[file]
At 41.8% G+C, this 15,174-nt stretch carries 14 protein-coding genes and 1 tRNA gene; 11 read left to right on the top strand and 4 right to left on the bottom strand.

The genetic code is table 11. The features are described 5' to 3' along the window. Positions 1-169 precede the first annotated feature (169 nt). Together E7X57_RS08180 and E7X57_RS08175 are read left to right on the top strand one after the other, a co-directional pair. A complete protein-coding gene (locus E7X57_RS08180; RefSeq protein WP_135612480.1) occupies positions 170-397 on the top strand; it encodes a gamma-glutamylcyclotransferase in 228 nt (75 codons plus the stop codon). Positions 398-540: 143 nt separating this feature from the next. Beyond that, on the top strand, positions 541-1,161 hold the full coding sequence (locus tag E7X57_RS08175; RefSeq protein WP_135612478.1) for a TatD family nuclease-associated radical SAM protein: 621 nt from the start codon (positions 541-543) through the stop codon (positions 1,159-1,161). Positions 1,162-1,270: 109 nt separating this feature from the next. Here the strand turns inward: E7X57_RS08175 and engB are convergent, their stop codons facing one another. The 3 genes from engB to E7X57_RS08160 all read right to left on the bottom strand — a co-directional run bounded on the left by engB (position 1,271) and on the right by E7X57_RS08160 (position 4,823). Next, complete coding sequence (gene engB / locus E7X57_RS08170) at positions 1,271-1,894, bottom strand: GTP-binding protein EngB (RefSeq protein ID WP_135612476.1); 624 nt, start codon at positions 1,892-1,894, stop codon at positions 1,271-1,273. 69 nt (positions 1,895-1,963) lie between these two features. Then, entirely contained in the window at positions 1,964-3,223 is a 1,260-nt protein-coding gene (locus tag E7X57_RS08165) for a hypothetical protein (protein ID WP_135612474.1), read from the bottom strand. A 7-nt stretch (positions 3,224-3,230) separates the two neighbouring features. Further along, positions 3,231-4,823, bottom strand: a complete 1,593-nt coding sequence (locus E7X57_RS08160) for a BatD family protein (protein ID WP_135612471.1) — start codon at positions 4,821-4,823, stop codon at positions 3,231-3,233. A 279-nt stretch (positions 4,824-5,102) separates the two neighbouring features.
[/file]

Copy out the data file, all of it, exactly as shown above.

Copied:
At 41.8% G+C, this 15,174-nt stretch carries 14 protein-coding genes and 1 tRNA gene; 11 read left to right on the top strand and 4 right to left on the bottom strand.

The genetic code is table 11. The features are described 5' to 3' along the window. Positions 1-169 precede the first annotated feature (169 nt). Together E7X57_RS08180 and E7X57_RS08175 are read left to right on the top strand one after the other, a co-directional pair. A complete protein-coding gene (locus E7X57_RS08180; RefSeq protein WP_135612480.1) occupies positions 170-397 on the top strand; it encodes a gamma-glutamylcyclotransferase in 228 nt (75 codons plus the stop codon). Positions 398-540: 143 nt separating this feature from the next. Beyond that, on the top strand, positions 541-1,161 hold the full coding sequence (locus tag E7X57_RS08175; RefSeq protein WP_135612478.1) for a TatD family nuclease-associated radical SAM protein: 621 nt from the start codon (positions 541-543) through the stop codon (positions 1,159-1,161). Positions 1,162-1,270: 109 nt separating this feature from the next. Here the strand turns inward: E7X57_RS08175 and engB are convergent, their stop codons facing one another. The 3 genes from engB to E7X57_RS08160 all read right to left on the bottom strand — a co-directional run bounded on the left by engB (position 1,271) and on the right by E7X57_RS08160 (position 4,823). Next, complete coding sequence (gene engB / locus E7X57_RS08170) at positions 1,271-1,894, bottom strand: GTP-binding protein EngB (RefSeq protein ID WP_135612476.1); 624 nt, start codon at positions 1,892-1,894, stop codon at positions 1,271-1,273. 69 nt (positions 1,895-1,963) lie between these two features. Then, entirely contained in the window at positions 1,964-3,223 is a 1,260-nt protein-coding gene (locus tag E7X57_RS08165) for a hypothetical protein (protein ID WP_135612474.1), read from the bottom strand. A 7-nt stretch (positions 3,224-3,230) separates the two neighbouring features. Further along, positions 3,231-4,823, bottom strand: a complete 1,593-nt coding sequence (locus E7X57_RS08160) for a BatD family protein (protein ID WP_135612471.1) — start codon at positions 4,821-4,823, stop codon at positions 3,231-3,233. A 279-nt stretch (positions 4,824-5,102) separates the two neighbouring features.